Why Going Green Is Good for My Family’s Spirit

4329978495_62b63d9123_bI should have known we would end up here, but for almost a decade I managed to keep it well below the surface of my conscious mind.

When my husband brought it up as a possibility, I had plenty of arguments. Good ones: we’re not good at home improvement projects; we’re too busy; we have little kids; it’s too much time; it’s too much money; I hate transitions; I can’t handle it . . . . In the end, though, I realized that this idea of building our own place, as green as we can, is what we’ve been moving toward all along.

I grew up in Mississippi. My idea of a normal childhood includes petting the cows in the landlord’s pasture, riding bikes down dirt roads, and wandering through woods and fields that seemed to go on for miles. And of all the things I want for my children — good education, life skills, great future, health, happiness — the one I want most for them is space to roam.

I never thought about why this was a priority for me, in parenting, except that it seemed good and normal for them to have it. Then I realized that, for me, living in 11 different homes in my 33 years of life, being outside has been my continuity. The house might shape-shift, the interior rearrange itself, the neighbors change, but there were always trees, fields, and places to explore. There was continuity in what I found outside — the security that comes from familiarity as well as the freedom that comes from space.

I’ve never identified myself primarily as an environmentalist or even a particularly eco-conscious person. I don’t tend to think in political terms, and I get offended in equal measure when people toss litter out a car window, clear-cut a forest, or cause and then fail to clean up a devastating oil spill. It’s as if they have trashed my home, because they have, and I am equally offended by all of it.

Perhaps that’s why when my husband started talking about land, and building a green, sustainable home on it, something finally clicked. The fears I have of tackling a big, long-term project are smaller than the desire I have for my children to grow up loving the earth, our home, like I do. I don’t want to teach them to recycle because they should. I want them to take care of the earth because they care for the earth — for each tree they’ve climbed and each place they’ve explored. Caring for part of the earth means caring for all of it.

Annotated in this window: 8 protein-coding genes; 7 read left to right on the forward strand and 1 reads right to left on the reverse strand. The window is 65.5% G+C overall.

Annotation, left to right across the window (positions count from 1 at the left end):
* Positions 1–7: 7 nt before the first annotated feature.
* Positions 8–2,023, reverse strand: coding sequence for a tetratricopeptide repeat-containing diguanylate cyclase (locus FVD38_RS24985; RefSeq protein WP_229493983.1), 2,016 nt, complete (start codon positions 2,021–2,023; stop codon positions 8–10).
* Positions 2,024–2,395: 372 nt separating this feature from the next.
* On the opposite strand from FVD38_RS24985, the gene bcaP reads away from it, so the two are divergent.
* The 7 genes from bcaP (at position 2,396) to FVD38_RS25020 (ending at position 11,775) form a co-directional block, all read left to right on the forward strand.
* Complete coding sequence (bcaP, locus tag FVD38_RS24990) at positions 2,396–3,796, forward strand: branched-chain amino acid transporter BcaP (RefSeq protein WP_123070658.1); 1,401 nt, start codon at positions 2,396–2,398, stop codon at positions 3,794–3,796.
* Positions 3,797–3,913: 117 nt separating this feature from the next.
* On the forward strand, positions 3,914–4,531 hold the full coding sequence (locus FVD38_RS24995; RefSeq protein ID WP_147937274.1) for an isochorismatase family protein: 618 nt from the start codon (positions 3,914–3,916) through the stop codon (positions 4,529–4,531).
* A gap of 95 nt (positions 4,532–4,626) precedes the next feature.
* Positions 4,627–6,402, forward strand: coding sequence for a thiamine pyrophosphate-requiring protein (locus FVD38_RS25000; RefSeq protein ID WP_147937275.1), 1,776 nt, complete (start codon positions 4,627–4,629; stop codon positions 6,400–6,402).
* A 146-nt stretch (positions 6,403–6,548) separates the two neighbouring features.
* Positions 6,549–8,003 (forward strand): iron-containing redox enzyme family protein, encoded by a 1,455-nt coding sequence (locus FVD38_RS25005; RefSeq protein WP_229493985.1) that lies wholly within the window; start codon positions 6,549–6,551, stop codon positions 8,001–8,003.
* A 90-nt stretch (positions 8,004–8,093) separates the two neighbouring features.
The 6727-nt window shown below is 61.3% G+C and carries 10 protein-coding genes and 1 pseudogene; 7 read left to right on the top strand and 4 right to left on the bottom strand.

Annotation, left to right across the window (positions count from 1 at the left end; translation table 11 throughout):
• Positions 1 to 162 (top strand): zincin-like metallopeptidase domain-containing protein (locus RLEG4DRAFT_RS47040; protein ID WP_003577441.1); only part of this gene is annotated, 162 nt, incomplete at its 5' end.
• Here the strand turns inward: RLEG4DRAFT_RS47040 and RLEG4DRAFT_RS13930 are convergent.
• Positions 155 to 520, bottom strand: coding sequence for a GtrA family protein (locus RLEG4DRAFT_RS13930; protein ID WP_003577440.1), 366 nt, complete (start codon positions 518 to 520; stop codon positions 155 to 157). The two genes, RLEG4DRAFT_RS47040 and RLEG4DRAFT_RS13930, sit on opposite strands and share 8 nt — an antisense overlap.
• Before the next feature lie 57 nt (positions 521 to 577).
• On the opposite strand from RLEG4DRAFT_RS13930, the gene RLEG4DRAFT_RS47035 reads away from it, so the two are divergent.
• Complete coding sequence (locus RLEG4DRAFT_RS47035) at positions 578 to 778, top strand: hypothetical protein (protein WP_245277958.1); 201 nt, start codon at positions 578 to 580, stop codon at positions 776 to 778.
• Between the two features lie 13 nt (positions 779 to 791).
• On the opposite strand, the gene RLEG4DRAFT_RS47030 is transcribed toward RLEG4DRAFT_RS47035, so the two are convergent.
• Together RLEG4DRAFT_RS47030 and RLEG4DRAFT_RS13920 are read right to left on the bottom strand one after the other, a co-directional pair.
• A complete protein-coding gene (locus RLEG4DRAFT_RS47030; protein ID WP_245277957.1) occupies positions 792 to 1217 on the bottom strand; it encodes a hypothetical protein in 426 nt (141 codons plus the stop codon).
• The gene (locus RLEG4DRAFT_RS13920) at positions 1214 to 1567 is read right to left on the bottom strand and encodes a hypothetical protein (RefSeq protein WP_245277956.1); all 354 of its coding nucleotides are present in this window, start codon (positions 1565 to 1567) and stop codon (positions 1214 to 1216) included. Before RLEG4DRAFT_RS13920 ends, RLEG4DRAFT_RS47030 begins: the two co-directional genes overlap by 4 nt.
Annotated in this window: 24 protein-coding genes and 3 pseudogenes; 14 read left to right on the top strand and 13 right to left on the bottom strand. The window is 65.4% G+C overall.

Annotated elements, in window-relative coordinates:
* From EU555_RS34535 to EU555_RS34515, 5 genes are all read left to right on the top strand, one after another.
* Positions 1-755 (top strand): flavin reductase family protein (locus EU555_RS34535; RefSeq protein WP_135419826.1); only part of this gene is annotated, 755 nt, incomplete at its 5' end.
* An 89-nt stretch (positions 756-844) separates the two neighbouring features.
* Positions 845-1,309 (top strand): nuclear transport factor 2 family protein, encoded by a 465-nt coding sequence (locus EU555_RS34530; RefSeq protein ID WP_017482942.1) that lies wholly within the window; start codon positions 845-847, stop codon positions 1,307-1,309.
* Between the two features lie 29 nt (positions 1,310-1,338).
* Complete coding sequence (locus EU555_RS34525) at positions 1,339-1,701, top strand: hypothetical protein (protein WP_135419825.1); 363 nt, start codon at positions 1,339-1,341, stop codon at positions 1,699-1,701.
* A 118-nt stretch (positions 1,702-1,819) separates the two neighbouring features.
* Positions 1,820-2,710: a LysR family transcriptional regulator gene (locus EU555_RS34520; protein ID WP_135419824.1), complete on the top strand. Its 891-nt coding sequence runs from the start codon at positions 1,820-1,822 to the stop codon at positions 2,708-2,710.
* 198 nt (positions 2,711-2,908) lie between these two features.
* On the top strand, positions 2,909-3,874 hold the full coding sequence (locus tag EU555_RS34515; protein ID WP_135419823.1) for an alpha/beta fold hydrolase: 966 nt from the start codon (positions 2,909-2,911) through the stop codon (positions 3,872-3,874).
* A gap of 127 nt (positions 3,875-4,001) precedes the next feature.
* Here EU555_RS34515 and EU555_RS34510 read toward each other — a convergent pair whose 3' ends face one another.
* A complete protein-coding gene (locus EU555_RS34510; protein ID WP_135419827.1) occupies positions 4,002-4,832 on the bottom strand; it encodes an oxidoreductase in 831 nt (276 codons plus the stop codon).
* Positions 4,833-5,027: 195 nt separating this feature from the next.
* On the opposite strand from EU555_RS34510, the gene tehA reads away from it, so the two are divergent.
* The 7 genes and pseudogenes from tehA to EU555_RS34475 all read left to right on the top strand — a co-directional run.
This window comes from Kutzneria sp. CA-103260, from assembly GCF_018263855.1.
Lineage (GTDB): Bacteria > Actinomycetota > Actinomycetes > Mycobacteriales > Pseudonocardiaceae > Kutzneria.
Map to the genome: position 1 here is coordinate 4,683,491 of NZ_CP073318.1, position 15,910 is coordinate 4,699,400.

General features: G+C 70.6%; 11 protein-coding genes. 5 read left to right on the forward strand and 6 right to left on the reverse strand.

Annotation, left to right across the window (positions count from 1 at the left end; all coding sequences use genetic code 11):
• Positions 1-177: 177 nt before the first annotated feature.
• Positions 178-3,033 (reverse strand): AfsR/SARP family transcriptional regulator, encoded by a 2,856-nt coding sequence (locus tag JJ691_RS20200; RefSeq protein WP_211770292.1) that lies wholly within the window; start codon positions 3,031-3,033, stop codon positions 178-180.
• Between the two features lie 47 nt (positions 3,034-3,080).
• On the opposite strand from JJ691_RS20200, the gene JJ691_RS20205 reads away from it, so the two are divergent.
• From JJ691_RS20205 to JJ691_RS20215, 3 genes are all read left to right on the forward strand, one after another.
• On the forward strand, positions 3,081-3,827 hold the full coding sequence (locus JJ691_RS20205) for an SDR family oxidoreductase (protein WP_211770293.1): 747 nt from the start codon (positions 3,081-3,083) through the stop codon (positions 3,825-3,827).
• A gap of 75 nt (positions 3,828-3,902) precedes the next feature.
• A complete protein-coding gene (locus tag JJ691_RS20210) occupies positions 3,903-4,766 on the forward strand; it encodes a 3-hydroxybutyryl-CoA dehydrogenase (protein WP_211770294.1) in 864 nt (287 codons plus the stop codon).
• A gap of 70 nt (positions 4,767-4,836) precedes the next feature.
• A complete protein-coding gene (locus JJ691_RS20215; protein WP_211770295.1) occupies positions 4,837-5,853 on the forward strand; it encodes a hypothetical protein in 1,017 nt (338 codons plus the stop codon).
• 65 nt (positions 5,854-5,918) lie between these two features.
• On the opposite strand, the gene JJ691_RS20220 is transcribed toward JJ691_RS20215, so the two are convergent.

That’s why going green is right for us. It’s a lot to think about on a budget with a busy life and four small kids. We’re going to arrange for water flow, put in geothermal systems and solar power, use recycled or repurposed materials, and plan for year-round gardening. Are we crazy?

Maybe. Most likely.

But it might take a little crazy to get things back on track. It might take a little more of us all being weird, being out there, being unlike the average, for standards to shift. If we want to change how other people live on the earth, maybe the first step — at least for our family — is to change how we live on it.

Photo Credit: Jeremy Levine Design

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About the Author

Freelance writer for creative pros & small biz; creativity+productivity blogger & author; wife, mom of 4, Jesus follower, homeschooler, pseudo hippie, INTJ, coffee slurper, book hoarder. I blog about productivity for creative people at www.FreakishlyProductive.com.